(Later I set the quota for the first three months of 1961 at zero). "This action," I remarked on the day I signed, "amounts to economic sanctions against Cuba. Now we must look ahead to other moves--economic, diplomatic, strategic."
Soviets are waging total Cold War; build even more missiles
What makes the Soviet threat unique in history is its all-inclusiveness. Every human activity is pressed into service as a weapon of expansion. Trade, economic development, military power, arts, science, education, the whole world of ideas--all are
harnessed to this same chariot of expansion. The Soviets are, in short, waging total cold war.
The only answer to a regime that wages total cold war is to wage total peace. This means bringing to bear every asset of our personal and national lives upon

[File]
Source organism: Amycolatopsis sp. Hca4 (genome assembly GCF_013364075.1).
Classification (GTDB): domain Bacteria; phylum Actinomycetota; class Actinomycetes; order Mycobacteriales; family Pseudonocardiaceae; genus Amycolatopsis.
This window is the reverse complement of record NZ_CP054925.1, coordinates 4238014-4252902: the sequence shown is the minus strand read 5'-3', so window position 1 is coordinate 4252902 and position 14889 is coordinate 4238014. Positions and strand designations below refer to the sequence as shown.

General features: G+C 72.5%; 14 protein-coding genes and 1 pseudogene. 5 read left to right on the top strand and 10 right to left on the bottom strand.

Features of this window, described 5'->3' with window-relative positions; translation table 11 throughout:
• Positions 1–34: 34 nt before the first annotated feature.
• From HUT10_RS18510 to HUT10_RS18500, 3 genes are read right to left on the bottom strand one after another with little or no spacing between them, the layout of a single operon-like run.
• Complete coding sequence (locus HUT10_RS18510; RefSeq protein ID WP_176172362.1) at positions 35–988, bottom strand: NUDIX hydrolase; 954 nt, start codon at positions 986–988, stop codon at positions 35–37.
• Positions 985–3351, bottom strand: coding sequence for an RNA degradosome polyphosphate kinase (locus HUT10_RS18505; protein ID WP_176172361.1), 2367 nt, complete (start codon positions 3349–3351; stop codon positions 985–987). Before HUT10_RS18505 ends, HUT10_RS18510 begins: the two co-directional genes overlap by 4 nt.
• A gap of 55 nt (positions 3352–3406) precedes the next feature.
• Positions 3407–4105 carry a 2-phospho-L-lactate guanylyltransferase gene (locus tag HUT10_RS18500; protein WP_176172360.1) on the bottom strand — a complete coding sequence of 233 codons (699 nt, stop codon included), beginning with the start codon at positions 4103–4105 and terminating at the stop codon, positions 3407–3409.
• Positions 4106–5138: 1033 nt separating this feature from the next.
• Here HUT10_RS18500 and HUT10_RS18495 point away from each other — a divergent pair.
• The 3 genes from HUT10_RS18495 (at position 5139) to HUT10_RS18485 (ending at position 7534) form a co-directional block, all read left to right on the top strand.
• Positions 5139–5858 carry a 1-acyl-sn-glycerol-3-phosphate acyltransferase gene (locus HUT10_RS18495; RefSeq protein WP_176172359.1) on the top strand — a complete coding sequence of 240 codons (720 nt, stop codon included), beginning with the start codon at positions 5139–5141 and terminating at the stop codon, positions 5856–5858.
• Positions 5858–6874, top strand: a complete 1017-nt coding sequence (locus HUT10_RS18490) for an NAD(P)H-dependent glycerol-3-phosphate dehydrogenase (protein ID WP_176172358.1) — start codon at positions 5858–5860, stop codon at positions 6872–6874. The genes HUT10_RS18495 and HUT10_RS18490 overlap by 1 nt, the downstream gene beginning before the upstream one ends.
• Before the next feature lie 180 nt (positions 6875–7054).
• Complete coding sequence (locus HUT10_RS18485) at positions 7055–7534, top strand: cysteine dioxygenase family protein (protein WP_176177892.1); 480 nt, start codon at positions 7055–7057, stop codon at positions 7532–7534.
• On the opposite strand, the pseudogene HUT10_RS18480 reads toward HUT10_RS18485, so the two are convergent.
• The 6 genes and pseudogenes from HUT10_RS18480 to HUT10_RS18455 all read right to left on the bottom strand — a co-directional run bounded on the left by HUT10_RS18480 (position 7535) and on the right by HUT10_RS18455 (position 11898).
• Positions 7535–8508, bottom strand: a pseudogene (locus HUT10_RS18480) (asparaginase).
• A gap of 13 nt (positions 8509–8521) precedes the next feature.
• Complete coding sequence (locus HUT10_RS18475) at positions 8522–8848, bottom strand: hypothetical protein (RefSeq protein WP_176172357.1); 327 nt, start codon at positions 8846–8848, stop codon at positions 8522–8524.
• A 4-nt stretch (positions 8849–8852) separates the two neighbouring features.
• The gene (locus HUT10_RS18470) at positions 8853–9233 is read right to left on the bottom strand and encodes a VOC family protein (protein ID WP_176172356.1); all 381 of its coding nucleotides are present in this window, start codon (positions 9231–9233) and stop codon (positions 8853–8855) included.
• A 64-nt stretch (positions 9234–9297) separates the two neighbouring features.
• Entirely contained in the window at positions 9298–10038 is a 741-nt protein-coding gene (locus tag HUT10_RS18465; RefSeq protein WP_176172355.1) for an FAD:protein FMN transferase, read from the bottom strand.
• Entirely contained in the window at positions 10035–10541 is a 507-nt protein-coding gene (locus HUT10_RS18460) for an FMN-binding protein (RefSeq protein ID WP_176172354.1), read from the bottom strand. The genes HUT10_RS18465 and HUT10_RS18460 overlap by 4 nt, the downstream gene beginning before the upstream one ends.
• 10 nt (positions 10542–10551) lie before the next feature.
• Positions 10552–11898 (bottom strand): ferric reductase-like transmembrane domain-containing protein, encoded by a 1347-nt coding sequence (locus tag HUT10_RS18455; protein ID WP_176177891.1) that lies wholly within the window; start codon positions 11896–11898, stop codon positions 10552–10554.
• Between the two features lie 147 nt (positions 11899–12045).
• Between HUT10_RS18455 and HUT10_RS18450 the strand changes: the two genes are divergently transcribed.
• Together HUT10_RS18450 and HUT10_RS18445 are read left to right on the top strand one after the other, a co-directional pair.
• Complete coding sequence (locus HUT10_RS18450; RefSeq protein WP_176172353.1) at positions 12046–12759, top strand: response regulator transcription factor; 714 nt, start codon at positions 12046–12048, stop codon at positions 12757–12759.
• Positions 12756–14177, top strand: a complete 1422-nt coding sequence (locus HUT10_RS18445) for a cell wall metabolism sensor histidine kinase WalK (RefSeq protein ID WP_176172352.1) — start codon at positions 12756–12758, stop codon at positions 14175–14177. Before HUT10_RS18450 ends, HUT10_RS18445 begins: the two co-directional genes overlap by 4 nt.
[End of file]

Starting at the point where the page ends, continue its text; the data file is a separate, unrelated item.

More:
the task of building the conditions in which security and peace can grow.
Only a brief time back, we were spending at the rate of only about $1 million dollars a year on long range ballistic missiles. In 1957 we spent more than $1 billion on the Arias,
Titan, Thor, Jupiter, and Polaris programs alone. But gratifying though this rate of progress is, we must still do more! Our real problem, then, is not our strength today; it is rather the vital necessity of action today to ensure our strength tomorrow.
Sought authority for US military against Vietnam Communism
[At a legislative leaders' meeting with Eisenhower on April 2, 1954, the President asked for discretionary authority to use U.S. air and sea power against Communist aggression in Southeast Asia. LBJ balked, arguing that the French must first grant